But it takes more than some interesting concepts to make a novel. You also need a plot. And you need characters who aren't flat, i
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Trish
Jul 10, 2009 rated it did not like it
Shelves: books-i-hated
This review has been hidden because it contains spoilers. To view it, click here.
Daryl Nash
Jul 06, 2015 rated it really liked it  ·  review of another edition
Man, I hate ratings sometimes.

The narrative drive in this book is weak; it's basically a picaresque of this posthuman society. The characterization is thin, or at least the characters often came across as inscrutable to me. So as a novel it's kind of a fail. One star.

But the interplay of concerns over the meaning of art and humanity is fascinating. Also, there is at least one mind-blowing idea every few pages. I constantly re-checked the pub date because this is so contemporary; it feels hardly
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Joanna
Nov 23, 2014 rated it really liked it
"I have desires which do not accord with the status quo."

This book is kind of talky; there are moments when you hit a hard patch of exposition that you need to slog through. Paul the theorist is particularly annoying in this regard. But I love the portrayal of women in this book, especially the main character of Mia/Maya, a 96-year-old woman who undergoes a radical life extension treatment and is driven insane by her schizophrenic hormones. She settles down in the end but not before she causes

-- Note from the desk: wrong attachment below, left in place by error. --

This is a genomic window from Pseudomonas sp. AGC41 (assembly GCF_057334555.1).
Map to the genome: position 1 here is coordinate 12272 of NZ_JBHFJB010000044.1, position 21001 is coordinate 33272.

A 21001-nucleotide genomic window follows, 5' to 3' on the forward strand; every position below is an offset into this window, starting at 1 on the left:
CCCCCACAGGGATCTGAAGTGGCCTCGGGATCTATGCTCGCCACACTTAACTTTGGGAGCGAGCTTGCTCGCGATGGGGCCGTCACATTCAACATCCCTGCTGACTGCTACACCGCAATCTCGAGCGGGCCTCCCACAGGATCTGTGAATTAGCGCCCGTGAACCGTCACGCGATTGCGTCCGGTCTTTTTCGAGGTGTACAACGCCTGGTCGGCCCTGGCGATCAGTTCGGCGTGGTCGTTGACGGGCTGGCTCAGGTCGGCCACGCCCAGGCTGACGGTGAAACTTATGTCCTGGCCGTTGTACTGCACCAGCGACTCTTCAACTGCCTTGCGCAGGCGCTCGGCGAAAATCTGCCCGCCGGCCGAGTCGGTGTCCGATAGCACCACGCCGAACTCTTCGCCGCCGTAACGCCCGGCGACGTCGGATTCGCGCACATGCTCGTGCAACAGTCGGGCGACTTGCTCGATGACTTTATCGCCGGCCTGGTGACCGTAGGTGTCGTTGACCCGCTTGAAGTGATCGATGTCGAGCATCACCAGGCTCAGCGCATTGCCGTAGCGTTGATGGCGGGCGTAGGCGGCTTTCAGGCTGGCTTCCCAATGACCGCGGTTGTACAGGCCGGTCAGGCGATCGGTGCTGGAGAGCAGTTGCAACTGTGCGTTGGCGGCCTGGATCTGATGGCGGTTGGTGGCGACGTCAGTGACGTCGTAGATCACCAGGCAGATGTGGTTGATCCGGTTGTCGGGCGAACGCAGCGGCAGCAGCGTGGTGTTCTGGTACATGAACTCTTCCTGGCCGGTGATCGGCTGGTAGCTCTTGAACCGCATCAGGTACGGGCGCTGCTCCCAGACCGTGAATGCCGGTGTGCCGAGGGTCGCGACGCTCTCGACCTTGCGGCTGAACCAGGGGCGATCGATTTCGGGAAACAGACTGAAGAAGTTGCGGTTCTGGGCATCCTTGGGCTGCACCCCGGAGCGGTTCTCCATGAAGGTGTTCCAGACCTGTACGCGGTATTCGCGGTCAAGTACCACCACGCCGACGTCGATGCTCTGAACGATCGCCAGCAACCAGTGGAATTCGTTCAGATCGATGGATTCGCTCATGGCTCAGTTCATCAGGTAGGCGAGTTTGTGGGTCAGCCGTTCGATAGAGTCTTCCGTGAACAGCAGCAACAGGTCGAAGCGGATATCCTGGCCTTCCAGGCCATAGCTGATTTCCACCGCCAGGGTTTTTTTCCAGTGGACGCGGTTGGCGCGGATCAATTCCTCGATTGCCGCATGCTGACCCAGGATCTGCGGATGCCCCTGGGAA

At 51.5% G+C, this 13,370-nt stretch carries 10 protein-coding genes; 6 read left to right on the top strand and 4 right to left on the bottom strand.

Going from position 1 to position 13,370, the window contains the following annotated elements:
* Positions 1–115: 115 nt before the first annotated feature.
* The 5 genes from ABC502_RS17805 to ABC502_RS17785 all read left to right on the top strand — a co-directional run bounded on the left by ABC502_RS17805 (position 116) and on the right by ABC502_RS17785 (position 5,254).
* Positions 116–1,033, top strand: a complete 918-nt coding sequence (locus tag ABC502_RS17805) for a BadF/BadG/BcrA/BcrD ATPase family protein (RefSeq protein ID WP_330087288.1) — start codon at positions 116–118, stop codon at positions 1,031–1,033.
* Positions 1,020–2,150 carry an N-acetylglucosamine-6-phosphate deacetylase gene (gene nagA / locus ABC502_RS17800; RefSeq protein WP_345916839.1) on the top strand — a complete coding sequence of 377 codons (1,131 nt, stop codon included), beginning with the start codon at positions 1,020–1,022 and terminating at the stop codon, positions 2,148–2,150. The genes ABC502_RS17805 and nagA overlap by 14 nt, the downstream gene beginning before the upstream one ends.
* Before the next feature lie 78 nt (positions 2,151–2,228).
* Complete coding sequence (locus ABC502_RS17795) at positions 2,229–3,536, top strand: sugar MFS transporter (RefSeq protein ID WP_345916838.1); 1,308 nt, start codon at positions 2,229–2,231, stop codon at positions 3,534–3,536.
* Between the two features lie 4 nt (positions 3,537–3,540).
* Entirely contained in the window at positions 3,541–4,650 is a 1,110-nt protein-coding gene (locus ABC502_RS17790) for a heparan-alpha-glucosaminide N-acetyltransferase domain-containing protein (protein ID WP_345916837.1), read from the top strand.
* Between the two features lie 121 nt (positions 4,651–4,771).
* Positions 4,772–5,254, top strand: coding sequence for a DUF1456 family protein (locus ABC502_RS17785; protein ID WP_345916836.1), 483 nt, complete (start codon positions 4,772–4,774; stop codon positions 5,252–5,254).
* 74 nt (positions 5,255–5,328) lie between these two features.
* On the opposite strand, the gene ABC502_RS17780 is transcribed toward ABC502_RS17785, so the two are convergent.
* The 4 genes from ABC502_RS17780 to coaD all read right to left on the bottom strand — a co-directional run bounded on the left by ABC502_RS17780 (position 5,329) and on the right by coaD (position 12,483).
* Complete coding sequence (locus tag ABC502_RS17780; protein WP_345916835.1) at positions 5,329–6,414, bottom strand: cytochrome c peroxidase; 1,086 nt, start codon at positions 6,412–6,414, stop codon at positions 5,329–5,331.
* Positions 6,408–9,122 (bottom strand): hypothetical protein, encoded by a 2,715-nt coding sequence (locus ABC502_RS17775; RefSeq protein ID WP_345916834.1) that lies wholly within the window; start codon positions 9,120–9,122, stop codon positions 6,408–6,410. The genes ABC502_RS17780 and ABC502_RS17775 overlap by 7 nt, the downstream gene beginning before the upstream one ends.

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Adam Wolf
Jan 16, 2018 rated it really liked it
I am not sure this book is excellent on its own terms--but after reading nearly everything else he's written, I think this is the most Bruce Sterling book ever. I enjoyed it.
Kat Heatherington
May 07, 2017 rated it really liked it
Strikingly lovely. A meditation on age and youth, on the cyclical shape of history and culture, on safety and freedom. Stunningly well realized, strong characters, vivid world-building and emotion.
Matthew Snee
Feb 13, 2017 rated it it was amazing
One of my top five favorite books. I crave being able to write a book this unique and startling.
Paul
Mar 05, 2019 rated it really liked it
Shelves: scifi, cyberpunk, fiction
Bruce Sterling is an excellent writer, which is why this book, which is not one of his better ones, is still quite good. It is partially an exercise in world-building, but mostly focuses on exploring some of the effects that a certain form of post-humanism could have on the character of certain people.

In a lot of ways, it reminds me of William Gibson's Blue Ant trilogy, though set further in the future and with a more decidedly science-fiction plot. Similar to the Blue Ant trilogy, the main char
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Keith
Nov 01, 2017 rated it really liked it  ·  review of another edition
Shelves: science-fiction